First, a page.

What Google is saying though, is that they don't like it when brands try to fool them. So if a brand posts an article for the sake of boosting their organic SEO rank towards another site, like their website, then Google will step in... hard.

So you really have to think about this as two different things:

On one hand we have the content, and Google loves indexing good content. On the other we have ranking, and Google wants that to stay organic at all costs. It must be a real organic rank and not paid for.

So let's look at the New York Times and Dell. The New York Times recently redesigned their website, and in the process introduced native advertising. The first advertiser was Dell, who published a number of good articles (written by Dell), although I'm not sure how the topic of those articles will entice people to buy more from Dell.

The New York Times, however, is one of the many publishers who don't understand how Google sees native advertising. So the New York Times has decided to simply add 'no-index' to the entire page, meaning that it can't be searched for at all on Google.

So if I now go to Google News and search for "Will millennials ever completely shun the office", I won't find that article. Instead I will find a huge number of completely unrelated 3rd party blogs and sites talking about that article.

Is this what Google wants you to do? No, of course, not. Google wants to give you exactly what you search for, in the most relevant and useful way possible. And that includes articles posted by brands on other sites.

They don't want to only be able to serve up mostly irrelevant content that isn't what you are looking for.

Google loves your content, especially if it's content that is worth reading (which native advertising is designed to provide).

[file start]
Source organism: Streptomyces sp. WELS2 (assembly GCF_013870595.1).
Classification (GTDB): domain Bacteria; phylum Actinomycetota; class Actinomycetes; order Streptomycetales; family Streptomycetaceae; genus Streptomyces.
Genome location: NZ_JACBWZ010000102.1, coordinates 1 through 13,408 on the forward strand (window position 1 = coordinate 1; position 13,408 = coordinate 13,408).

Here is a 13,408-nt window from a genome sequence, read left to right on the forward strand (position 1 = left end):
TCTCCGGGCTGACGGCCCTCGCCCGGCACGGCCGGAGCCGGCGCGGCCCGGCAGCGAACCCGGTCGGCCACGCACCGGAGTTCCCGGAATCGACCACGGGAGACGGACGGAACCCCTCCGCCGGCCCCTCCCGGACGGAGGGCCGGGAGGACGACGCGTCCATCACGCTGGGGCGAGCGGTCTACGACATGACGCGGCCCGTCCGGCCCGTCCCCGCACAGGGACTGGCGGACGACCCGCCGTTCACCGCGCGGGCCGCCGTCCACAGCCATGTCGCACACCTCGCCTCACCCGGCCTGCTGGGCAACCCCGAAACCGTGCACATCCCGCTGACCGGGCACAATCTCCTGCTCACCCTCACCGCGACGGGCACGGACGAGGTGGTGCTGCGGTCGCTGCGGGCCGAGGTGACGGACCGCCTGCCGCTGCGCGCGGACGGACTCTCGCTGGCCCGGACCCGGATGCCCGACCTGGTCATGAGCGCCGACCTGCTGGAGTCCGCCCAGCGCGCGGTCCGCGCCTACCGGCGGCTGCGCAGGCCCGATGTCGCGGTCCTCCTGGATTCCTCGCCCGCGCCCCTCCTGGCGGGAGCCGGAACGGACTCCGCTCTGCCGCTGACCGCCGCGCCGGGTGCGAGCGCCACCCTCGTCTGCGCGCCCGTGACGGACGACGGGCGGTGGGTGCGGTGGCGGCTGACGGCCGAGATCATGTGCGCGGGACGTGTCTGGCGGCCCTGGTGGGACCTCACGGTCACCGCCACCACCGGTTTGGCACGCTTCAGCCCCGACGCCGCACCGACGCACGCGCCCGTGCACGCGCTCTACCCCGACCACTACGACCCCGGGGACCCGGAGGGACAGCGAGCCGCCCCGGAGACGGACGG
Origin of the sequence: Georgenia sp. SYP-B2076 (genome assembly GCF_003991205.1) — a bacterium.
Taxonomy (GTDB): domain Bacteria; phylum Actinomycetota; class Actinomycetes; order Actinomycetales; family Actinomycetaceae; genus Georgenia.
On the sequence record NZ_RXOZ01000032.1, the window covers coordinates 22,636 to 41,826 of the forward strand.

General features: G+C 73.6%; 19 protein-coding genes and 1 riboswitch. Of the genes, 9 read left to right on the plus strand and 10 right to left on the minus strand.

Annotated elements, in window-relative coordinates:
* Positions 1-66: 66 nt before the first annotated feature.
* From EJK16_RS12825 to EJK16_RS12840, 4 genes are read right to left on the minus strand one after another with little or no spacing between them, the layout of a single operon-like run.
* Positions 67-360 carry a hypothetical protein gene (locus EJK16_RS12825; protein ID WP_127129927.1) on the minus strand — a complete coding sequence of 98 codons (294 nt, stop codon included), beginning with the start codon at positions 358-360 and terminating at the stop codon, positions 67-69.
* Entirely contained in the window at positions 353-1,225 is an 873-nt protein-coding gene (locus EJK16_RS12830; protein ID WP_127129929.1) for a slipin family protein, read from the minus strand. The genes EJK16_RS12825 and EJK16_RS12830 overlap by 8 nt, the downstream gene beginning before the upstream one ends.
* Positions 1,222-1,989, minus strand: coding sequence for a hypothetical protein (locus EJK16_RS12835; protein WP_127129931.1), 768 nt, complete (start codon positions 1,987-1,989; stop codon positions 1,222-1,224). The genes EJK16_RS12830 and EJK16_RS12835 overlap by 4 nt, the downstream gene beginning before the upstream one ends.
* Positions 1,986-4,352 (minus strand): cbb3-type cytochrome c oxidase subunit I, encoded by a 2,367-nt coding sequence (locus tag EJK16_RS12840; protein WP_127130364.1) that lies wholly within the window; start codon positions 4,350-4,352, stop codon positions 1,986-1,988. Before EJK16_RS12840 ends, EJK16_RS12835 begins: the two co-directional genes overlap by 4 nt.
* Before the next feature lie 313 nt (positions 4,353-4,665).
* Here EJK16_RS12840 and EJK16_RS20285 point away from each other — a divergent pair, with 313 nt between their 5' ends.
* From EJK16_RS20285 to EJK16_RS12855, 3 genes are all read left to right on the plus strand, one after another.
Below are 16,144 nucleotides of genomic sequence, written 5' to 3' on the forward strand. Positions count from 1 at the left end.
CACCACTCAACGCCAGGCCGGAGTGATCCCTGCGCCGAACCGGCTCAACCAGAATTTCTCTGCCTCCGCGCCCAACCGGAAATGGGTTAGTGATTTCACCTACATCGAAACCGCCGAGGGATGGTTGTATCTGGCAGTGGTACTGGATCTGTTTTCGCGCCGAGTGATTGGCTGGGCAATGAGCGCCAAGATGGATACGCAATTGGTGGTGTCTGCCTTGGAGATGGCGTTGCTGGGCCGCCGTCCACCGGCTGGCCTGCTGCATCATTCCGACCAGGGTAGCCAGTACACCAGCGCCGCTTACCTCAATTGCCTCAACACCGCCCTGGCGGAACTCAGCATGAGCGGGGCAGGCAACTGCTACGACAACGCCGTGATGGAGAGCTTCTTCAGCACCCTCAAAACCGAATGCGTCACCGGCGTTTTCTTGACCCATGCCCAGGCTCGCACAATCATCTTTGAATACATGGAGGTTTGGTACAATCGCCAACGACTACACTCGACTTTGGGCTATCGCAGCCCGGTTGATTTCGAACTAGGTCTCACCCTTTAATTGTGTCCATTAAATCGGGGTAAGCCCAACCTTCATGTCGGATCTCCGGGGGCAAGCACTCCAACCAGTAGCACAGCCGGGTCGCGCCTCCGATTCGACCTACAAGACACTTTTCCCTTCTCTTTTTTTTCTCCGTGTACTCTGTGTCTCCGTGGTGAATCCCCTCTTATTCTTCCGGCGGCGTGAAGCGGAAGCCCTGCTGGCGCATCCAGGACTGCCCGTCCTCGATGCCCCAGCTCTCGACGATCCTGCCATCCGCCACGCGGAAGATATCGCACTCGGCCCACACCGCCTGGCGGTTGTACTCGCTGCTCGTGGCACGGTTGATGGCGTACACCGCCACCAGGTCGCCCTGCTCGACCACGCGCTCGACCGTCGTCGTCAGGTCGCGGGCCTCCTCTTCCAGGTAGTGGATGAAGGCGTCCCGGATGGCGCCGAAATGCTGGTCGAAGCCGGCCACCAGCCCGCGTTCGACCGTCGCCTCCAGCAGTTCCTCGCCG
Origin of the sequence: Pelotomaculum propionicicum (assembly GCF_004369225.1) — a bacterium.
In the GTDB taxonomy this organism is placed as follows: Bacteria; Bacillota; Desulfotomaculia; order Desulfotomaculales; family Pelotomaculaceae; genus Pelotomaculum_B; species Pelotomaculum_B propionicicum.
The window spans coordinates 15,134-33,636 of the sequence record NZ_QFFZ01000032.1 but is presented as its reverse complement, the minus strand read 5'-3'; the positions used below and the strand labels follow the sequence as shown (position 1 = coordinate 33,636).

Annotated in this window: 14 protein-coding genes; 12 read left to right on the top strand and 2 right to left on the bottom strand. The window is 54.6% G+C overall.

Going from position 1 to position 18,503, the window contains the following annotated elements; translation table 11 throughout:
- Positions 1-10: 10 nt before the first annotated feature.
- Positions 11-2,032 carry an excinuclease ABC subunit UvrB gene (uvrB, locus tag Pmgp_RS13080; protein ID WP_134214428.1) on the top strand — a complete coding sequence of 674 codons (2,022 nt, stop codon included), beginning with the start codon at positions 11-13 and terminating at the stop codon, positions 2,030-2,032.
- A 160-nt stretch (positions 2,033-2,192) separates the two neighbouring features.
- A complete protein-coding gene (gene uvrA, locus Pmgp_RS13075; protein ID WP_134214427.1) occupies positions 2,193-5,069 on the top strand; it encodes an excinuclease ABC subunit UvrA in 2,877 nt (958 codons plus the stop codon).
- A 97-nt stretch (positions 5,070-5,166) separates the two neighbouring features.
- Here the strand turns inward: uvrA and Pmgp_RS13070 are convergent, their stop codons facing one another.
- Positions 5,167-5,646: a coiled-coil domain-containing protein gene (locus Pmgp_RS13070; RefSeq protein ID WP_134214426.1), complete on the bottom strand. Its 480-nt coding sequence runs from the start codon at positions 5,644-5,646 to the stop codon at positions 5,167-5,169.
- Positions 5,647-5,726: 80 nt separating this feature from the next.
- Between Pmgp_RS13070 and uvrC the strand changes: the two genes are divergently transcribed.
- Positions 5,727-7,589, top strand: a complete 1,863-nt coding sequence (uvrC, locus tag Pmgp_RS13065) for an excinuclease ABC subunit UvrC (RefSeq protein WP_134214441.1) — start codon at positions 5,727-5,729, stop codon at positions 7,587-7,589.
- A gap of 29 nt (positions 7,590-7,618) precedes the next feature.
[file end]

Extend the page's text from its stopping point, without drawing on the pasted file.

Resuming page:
What the New York Times is doing is wrong is blocking articles posted as native advertising from Google.

The problem is if Dell were to hide a link in that article that was linking back to Dell, then that link wouldn't be organic. It's a paid-for link designed to influence SEO ranking.

So does that mean you can't link your brand when using native ads? No, of course you can link to your brand or any product that you happen to write about. This is the internet, and the internet loves links.

The only thing you can't do is to use those links to fool Google into increasing your SEO ranking.

What Google is asking you to do is to be honest to both your readers and to Google about the nature of your content and the links within it. So any link from a paid-for article (like native advertising) to any site affiliated with you should be identified as being paid for.

And in the SEO world we do that by adding 'rel=nofollow' to the link.

It's really that simple. Don't block your native advertising from search, but be honest about what it is and the links within it.

Again, we look at New York Times, and here we actually do find a link to Dell in their native ad. But we see that they haven't identified it as paid. The link looks like any other link, and tries to fool people into thinking it is organic in nature.

So the New York Times is doing it completely backward. They are blocking the entire page, thus making it impossible to be found in search, and at the same time the links aren't identified as being paid for.

Note: I do agree that Google needs to get smarter about paid-for content. No-follow is a terrible way to identify paid-for links. Why don't we have a 'rel=paid'?

Google doesn't hate native advertising. They hate people who try to fool them. Be honest about what your content is, and you can enjoy the high-rank that comes from posting an article on the New York Times, but only for that article. Just don't think you can use it to fake your ranking for your website too.

See also: Native Advertising in 2014, a 34 page report about how brands should think about native advertising.

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Thomas Baekdal

Thomas Baekdal

Founder of Baekdal, author, writer, strategic consultant, and new media advocate.